OutfitAnyone is a new AI image model from Humanaigc, designed around virtual clothing outfitting. This system allows users to place any piece of clothing on an image of a person, and create a new image of what that person would look like with the garment on.
Amazing, and easy to do!
But before you go crazy shopping for new clothes with your virtual outfitter, there’s a catch.
In this article, I’ll explain how the system works, and what the current limitations are.
OutfitAnyone: Try On Any Piece of Clothing in an Instant
Visit OutfitAnyone and you will find a welcome screen with an image of a model, and a few options for uploading images of clothing.
Do your virtual shopping in another tab and take screenshots of the clothing pieces you would like to try on virtually. Many clothing shops like Banana Republic often unfortunately don’t have images of the garment alone on a solid color background — if you can’t get that, the program won’t work.
You need images that are only the single garment.
You may need to snip those images down to just the item of clothing on (ideally) a white background.
In this example, I chose a red dress from Burberry.com that was fully isolated (the image to the right of the model). I applied the dress to the model by clicking the Run button, and OutfitAnyone produced the following image:
For my next test, I tried two articles of clothing: a top from Under Armor and bottoms from some random shop off Google shopping. Here is the result:
You can see that the OutfitAnyone AI determined that the top had a zipper and partially undid the zipper when it overlaid the article of clothing on the model.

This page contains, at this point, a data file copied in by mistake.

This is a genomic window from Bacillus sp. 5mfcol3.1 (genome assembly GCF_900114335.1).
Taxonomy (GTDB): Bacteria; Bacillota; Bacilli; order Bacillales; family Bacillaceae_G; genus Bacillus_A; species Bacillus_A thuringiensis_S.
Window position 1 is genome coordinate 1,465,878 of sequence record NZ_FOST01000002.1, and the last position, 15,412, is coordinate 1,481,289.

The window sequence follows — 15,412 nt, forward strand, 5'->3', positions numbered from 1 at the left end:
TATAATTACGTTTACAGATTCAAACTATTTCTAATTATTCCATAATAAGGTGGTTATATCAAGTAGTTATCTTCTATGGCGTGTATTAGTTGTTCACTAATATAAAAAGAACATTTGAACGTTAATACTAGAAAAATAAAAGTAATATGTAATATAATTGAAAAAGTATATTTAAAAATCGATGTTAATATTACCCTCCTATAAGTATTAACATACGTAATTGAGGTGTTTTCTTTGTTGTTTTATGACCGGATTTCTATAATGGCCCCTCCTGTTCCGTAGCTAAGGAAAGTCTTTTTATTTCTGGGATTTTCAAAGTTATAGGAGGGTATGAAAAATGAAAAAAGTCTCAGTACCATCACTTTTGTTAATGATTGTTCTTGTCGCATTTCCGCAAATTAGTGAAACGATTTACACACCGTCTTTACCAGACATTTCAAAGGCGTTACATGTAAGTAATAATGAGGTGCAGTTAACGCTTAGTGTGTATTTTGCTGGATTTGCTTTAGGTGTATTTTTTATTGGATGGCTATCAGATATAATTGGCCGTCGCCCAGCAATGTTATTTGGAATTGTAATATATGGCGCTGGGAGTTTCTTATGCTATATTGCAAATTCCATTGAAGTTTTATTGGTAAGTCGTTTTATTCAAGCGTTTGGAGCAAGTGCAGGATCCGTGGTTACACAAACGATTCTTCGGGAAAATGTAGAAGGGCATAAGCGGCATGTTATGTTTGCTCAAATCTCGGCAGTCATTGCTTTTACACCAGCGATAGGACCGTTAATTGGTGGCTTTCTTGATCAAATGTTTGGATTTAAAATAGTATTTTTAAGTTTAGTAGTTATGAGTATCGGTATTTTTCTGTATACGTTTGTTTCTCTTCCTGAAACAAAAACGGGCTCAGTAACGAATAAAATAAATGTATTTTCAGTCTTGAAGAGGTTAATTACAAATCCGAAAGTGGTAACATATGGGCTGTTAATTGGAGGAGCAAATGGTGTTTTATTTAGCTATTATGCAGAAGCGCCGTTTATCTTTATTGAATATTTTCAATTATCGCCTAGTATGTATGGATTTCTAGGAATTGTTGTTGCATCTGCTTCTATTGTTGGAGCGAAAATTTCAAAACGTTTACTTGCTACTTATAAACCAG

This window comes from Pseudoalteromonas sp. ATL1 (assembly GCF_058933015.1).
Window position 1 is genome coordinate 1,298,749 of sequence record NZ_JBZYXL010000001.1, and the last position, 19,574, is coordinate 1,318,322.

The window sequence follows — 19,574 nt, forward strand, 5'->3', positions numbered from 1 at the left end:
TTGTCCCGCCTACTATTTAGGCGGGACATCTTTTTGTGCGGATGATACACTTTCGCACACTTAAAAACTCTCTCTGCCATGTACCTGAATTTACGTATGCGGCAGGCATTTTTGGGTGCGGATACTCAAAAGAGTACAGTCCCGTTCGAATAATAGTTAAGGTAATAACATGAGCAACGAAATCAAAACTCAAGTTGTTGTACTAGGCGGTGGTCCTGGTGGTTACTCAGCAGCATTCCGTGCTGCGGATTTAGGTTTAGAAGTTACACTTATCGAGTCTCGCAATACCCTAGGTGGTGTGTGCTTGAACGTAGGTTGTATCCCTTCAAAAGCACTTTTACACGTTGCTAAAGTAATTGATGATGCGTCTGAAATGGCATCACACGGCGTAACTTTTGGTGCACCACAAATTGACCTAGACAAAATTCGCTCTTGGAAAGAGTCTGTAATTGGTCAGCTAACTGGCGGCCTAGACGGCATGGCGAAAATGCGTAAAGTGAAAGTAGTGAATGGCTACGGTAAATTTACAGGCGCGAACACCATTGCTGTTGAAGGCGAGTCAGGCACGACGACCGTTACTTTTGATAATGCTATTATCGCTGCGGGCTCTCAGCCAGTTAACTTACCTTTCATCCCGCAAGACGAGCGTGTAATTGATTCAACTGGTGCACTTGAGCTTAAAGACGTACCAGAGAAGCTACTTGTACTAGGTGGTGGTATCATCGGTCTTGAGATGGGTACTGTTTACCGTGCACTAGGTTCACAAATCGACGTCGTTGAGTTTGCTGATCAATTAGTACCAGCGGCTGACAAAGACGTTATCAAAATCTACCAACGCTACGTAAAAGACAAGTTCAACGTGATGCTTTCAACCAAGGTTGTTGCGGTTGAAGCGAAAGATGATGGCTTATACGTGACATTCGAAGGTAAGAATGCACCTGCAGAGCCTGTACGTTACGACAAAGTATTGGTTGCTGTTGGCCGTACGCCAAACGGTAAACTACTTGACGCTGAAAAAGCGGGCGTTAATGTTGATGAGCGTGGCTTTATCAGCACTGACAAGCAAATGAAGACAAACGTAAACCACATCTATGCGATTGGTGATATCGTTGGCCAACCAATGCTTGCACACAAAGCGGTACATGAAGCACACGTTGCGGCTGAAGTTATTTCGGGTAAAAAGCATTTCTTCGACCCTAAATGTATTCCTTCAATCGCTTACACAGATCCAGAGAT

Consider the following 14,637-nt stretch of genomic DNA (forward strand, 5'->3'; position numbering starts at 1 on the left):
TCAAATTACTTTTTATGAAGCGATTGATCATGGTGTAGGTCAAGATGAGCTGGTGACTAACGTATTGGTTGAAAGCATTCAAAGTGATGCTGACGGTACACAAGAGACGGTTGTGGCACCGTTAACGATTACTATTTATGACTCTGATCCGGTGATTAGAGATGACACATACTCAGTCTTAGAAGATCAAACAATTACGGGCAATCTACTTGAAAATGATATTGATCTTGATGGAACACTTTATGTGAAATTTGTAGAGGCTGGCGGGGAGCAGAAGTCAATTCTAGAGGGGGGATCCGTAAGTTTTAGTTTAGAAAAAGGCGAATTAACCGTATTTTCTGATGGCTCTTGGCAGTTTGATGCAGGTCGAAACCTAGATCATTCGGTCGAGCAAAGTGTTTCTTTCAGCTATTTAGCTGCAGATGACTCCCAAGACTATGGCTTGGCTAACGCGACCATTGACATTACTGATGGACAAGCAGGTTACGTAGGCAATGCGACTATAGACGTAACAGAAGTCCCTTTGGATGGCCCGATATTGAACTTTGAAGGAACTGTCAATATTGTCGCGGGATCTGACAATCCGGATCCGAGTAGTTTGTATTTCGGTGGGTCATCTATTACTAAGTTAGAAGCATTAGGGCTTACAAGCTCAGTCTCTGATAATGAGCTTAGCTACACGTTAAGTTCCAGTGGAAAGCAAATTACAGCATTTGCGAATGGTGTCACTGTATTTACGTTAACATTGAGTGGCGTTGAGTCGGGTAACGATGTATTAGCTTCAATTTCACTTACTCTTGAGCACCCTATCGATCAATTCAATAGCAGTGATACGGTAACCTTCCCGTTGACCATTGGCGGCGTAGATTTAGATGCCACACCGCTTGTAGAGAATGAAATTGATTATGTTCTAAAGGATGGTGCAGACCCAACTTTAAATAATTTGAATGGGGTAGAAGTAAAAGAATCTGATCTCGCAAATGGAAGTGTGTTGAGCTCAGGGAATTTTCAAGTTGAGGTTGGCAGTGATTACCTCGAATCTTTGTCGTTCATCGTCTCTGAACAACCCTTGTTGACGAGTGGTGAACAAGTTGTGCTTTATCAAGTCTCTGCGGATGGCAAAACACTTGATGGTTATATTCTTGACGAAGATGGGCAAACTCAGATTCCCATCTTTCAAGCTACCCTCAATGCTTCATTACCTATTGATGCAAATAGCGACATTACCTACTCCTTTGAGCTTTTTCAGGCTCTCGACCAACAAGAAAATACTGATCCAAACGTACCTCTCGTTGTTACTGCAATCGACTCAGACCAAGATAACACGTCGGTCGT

So What’s The Catch?
Currently, you cannot upload your own photo to OutfitAnyone, so you can’t use it to try clothes on your own body. Why? They are concerned that people could upload photos of people other than themselves, and use it to try on inappropriate items on other people.
This is a fair concern, and I’m not exactly sure how they’re going to get around it. Eventually, they’ll likely need some sort of authentication of images for use.
For now, all you can do is try the clothing on the virtual models.
This technology will likely make it much cheaper and easier for clothing companies to sell their wares. With fast fashion, there will be no need to take photos using real models, or digitally manipulate articles of clothing in order to fit specific models for production.
Likely we will all have something like this, with our own body as a model (perhaps with face blurred), so that we will be able to easily see how clothing will fit on our bodies.